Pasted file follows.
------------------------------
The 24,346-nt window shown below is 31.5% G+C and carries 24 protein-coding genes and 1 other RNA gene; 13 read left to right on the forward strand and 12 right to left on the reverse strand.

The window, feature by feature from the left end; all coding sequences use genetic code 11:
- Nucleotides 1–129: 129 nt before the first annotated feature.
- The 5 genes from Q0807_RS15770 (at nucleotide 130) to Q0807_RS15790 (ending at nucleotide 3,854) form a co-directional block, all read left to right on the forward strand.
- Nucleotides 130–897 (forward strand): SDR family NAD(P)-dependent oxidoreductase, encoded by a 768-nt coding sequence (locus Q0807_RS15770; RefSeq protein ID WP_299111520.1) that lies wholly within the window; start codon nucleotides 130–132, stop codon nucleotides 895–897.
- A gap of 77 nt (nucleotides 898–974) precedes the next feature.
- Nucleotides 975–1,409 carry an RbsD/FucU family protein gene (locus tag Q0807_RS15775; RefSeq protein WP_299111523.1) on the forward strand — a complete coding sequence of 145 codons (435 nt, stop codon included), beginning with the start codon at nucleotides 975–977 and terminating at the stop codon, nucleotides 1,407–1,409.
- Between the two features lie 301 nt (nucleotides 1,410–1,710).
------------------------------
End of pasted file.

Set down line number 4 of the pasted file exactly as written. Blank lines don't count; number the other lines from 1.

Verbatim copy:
- The 5 genes from Q0807_RS15770 (at nucleotide 130) to Q0807_RS15790 (ending at nucleotide 3,854) form a co-directional block, all read left to right on the forward strand.